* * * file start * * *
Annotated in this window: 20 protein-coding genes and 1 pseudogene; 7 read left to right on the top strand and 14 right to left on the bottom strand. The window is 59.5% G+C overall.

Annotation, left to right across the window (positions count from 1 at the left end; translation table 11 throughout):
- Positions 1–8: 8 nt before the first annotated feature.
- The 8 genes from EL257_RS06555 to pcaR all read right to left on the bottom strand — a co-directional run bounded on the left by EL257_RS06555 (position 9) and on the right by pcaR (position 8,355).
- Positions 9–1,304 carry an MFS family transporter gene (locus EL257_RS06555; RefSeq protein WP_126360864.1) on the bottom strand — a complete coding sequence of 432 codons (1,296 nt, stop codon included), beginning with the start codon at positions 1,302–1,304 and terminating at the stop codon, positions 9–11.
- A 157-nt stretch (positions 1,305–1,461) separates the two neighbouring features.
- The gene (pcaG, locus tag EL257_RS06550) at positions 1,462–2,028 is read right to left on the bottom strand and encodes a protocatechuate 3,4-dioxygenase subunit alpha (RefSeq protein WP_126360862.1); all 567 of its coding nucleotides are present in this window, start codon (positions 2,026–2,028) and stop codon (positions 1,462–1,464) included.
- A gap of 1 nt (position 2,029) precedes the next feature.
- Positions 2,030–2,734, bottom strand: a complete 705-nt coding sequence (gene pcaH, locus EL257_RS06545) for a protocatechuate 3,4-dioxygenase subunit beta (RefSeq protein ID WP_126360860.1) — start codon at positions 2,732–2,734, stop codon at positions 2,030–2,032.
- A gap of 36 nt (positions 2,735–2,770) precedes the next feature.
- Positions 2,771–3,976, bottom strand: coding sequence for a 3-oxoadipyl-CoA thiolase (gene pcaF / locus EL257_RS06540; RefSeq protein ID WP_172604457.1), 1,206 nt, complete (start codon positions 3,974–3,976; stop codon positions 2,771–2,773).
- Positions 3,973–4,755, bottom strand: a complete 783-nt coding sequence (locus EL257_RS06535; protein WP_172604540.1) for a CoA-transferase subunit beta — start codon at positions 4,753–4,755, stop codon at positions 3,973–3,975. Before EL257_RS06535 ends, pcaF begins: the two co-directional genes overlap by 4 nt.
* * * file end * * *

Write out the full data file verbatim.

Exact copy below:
Annotated in this window: 20 protein-coding genes and 1 pseudogene; 7 read left to right on the top strand and 14 right to left on the bottom strand. The window is 59.5% G+C overall.

Annotation, left to right across the window (positions count from 1 at the left end; translation table 11 throughout):
- Positions 1–8: 8 nt before the first annotated feature.
- The 8 genes from EL257_RS06555 to pcaR all read right to left on the bottom strand — a co-directional run bounded on the left by EL257_RS06555 (position 9) and on the right by pcaR (position 8,355).
- Positions 9–1,304 carry an MFS family transporter gene (locus EL257_RS06555; RefSeq protein WP_126360864.1) on the bottom strand — a complete coding sequence of 432 codons (1,296 nt, stop codon included), beginning with the start codon at positions 1,302–1,304 and terminating at the stop codon, positions 9–11.
- A 157-nt stretch (positions 1,305–1,461) separates the two neighbouring features.
- The gene (pcaG, locus tag EL257_RS06550) at positions 1,462–2,028 is read right to left on the bottom strand and encodes a protocatechuate 3,4-dioxygenase subunit alpha (RefSeq protein WP_126360862.1); all 567 of its coding nucleotides are present in this window, start codon (positions 2,026–2,028) and stop codon (positions 1,462–1,464) included.
- A gap of 1 nt (position 2,029) precedes the next feature.
- Positions 2,030–2,734, bottom strand: a complete 705-nt coding sequence (gene pcaH, locus EL257_RS06545) for a protocatechuate 3,4-dioxygenase subunit beta (RefSeq protein ID WP_126360860.1) — start codon at positions 2,732–2,734, stop codon at positions 2,030–2,032.
- A gap of 36 nt (positions 2,735–2,770) precedes the next feature.
- Positions 2,771–3,976, bottom strand: coding sequence for a 3-oxoadipyl-CoA thiolase (gene pcaF / locus EL257_RS06540; RefSeq protein ID WP_172604457.1), 1,206 nt, complete (start codon positions 3,974–3,976; stop codon positions 2,771–2,773).
- Positions 3,973–4,755, bottom strand: a complete 783-nt coding sequence (locus EL257_RS06535; protein WP_172604540.1) for a CoA-transferase subunit beta — start codon at positions 4,753–4,755, stop codon at positions 3,973–3,975. Before EL257_RS06535 ends, pcaF begins: the two co-directional genes overlap by 4 nt.